Managed Care Nurse
Managed care nurses act as liaisons between patients, healthcare providers, insurance companies and government organizations, working to ensure patients receive quality, cost-effective healthcare. Managed care nurses have specialized knowledge of the managed care system in which patients can only see designated medical professionals, such as Health Maintenance Organizations (HMOs), Preferred Provider Plans (PPOs) or government funded healthcare assistance programs like Medicare and Medicaid. Managed care nurses evaluate a patient's healthcare needs and connect them to cost-effective healthcare providers, counsel patients on the importance of preventative healthcare and work to keep costs down for patients and insurance companies.
In order to become a managed care nurse, students must first complete their Associate's Degree in Nursing or Bachelor of Science in Nursing degree and pass the NCLEX-RN exam. Managed care nurses generally begin their careers as staff nurses in clinics or private practices before moving into managed care. Others have a background in social work or social services before becoming an RN. RNs who want to specialize in managed care nursing may also seek the Certification in Managed Care Nursing credential administered by the American Board of Managed Care Nursing.
A typical job posting for a managed care nurse position would likely include the following qualifications, among others specific to the type of institution and patient population:
- ADN or BSN-level education and active RN license
- Certification in Managed Care Nursing credential a plus
- Experience working with managed care systems
- Strong interpersonal and communication skills for coordinating with patients, healthcare providers, insurance companies and government organizations on a daily basis
- Strong computer skills for inputting patient health assessments, updating records and completing required insurance documents
To search and apply for current managed care nurse positions, visit our job boards.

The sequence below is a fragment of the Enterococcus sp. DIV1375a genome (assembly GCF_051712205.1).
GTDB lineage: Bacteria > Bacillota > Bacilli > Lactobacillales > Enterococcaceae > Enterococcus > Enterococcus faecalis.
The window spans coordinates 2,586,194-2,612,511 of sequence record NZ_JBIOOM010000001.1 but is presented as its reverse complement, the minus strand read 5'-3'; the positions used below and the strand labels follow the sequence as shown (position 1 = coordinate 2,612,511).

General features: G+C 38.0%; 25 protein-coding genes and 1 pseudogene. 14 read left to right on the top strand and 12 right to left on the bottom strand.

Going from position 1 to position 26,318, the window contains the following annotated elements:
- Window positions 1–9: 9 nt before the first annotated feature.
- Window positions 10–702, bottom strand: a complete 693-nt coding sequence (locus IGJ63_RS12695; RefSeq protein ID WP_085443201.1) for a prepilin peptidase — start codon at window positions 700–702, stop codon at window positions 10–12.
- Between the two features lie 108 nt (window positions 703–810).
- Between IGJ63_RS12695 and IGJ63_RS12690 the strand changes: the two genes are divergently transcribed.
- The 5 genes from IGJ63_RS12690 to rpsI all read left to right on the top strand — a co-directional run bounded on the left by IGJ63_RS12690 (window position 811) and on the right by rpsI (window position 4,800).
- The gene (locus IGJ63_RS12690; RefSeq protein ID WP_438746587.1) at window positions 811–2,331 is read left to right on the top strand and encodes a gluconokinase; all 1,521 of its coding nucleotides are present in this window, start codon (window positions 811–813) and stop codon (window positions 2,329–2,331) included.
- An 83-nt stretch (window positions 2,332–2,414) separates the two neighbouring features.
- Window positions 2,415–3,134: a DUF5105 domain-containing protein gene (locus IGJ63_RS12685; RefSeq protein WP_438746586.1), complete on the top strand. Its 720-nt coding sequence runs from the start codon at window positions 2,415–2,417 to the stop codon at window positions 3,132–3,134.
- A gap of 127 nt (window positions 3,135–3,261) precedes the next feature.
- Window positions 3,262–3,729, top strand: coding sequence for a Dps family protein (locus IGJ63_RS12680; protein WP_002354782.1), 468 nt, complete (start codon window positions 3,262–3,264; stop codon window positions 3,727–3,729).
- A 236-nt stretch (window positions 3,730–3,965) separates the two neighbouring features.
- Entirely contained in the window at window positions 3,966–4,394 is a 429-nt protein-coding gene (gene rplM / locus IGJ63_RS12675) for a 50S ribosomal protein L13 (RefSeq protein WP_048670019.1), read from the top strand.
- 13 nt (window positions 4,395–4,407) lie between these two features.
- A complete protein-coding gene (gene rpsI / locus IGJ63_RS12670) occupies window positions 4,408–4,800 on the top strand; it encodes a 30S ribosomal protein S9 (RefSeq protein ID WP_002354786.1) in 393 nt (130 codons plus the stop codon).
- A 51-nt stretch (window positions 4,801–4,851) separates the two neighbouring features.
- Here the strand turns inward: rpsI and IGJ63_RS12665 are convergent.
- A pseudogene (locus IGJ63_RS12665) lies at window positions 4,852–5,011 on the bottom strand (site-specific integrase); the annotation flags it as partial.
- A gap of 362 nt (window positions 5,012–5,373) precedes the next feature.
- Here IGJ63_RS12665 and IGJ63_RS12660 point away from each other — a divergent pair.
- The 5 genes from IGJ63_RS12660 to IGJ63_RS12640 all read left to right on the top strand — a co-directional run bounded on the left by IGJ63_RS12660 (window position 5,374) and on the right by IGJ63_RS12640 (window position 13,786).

What Are the Education Requirements for Managed Care Nurse?
A position as a managed care nurse requires an ADN or BSN degree in addition to an active RN license. During the course of the nursing education, elective courses in social work are particularly helpful for a career in managed care nursing, as most managed care nurses work with patients who are using social services to pay for their healthcare. Generally, an advanced degree is not required, although some managed care nurses may choose to pursue a Master's of Science in Nursing degree if they wish to move into nursing management or leadership.
Are Any Certifications or Credentials Needed?
While not always a requirement for managed care nursing positions, earning the Certification in Managed Care Nursing credential administered by the American Board of Managed Care Nursing is certainly a competitive advantage for managed care nurses seeking employment.
Managed care nurses often work for health management organizations (HMOs), Preferred Provider Plans (PPOs) or government agencies and social services programs. They may also work in:
- Specialty clinics
- Community health centers
Managed care nurses use specialized knowledge of the managed healthcare system to connect patients to cost-effective healthcare providers who can deliver the quality of care they need. Managed care nurses educate patients about the importance of preventative healthcare, such as regular check-ups and vaccinations, healthy nutrition and exercise, which can decrease medical costs in the long term for both patients and insurance companies. Often working with the elderly and low income individuals who rely on government assistance like Medicare and Medicaid for their healthcare needs, managed care nurses act as a coordinator between patients, healthcare providers, hospitals and insurance companies to ensure patients have consistent access to quality medical care.
What Are the Roles and Duties of a Managed Care Nurse?
- Act as liaison between healthcare providers, nurse facilities, hospitals, patients and insurance companies to ensure consistent and cost-effective care
- Evaluate patient's plan of care and make recommendations about care alternatives that will aid in the quality of care for patients while keeping costs low
- Educate patients and caregivers about preventative healthcare, such as regular doctor's visits and vaccinations, as well as disease management
- Conduct physical, psychological and emotional assessments of patients to ensure they are receiving timely interventions and high quality care
Managed care nurse supervisors can expect a median salary of around $70,545, with a range of $64,000 – $88,322. Employment of registered nurses overall is projected to grow 16 percent from 2014 to 2024 according to the U.S. Bureau of Labor Statistics. The outlook for managed care nurses should also grow as the population ages and more individuals depend on managed care plans like Medicare.
- American Association of Managed Care Nurses
- American Journal of Managed Care
- American Board of Managed Care Nursing
- Managed Care Magazine